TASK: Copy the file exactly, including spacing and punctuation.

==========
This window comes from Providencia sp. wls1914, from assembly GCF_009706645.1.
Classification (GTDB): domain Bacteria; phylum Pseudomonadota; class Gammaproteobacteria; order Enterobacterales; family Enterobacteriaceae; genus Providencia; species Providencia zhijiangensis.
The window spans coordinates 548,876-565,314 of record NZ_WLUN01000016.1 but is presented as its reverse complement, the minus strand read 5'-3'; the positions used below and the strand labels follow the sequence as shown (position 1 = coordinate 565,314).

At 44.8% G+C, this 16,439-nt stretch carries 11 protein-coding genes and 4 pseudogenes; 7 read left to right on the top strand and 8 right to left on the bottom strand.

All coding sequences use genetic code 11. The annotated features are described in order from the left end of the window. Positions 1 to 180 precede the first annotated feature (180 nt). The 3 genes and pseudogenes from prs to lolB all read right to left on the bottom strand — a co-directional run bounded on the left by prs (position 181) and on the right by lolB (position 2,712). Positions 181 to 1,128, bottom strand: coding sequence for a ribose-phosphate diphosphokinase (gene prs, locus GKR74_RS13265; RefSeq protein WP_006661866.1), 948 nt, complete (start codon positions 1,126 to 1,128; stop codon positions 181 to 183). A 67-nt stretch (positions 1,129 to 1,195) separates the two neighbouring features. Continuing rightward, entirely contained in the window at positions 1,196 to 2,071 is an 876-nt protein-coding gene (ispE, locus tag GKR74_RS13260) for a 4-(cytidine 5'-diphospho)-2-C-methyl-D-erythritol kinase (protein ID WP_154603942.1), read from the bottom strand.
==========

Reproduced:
This window comes from Providencia sp. wls1914, from assembly GCF_009706645.1.
Classification (GTDB): domain Bacteria; phylum Pseudomonadota; class Gammaproteobacteria; order Enterobacterales; family Enterobacteriaceae; genus Providencia; species Providencia zhijiangensis.
The window spans coordinates 548,876-565,314 of record NZ_WLUN01000016.1 but is presented as its reverse complement, the minus strand read 5'-3'; the positions used below and the strand labels follow the sequence as shown (position 1 = coordinate 565,314).

At 44.8% G+C, this 16,439-nt stretch carries 11 protein-coding genes and 4 pseudogenes; 7 read left to right on the top strand and 8 right to left on the bottom strand.

All coding sequences use genetic code 11. The annotated features are described in order from the left end of the window. Positions 1 to 180 precede the first annotated feature (180 nt). The 3 genes and pseudogenes from prs to lolB all read right to left on the bottom strand — a co-directional run bounded on the left by prs (position 181) and on the right by lolB (position 2,712). Positions 181 to 1,128, bottom strand: coding sequence for a ribose-phosphate diphosphokinase (gene prs, locus GKR74_RS13265; RefSeq protein WP_006661866.1), 948 nt, complete (start codon positions 1,126 to 1,128; stop codon positions 181 to 183). A 67-nt stretch (positions 1,129 to 1,195) separates the two neighbouring features. Continuing rightward, entirely contained in the window at positions 1,196 to 2,071 is an 876-nt protein-coding gene (ispE, locus tag GKR74_RS13260) for a 4-(cytidine 5'-diphospho)-2-C-methyl-D-erythritol kinase (protein ID WP_154603942.1), read from the bottom strand.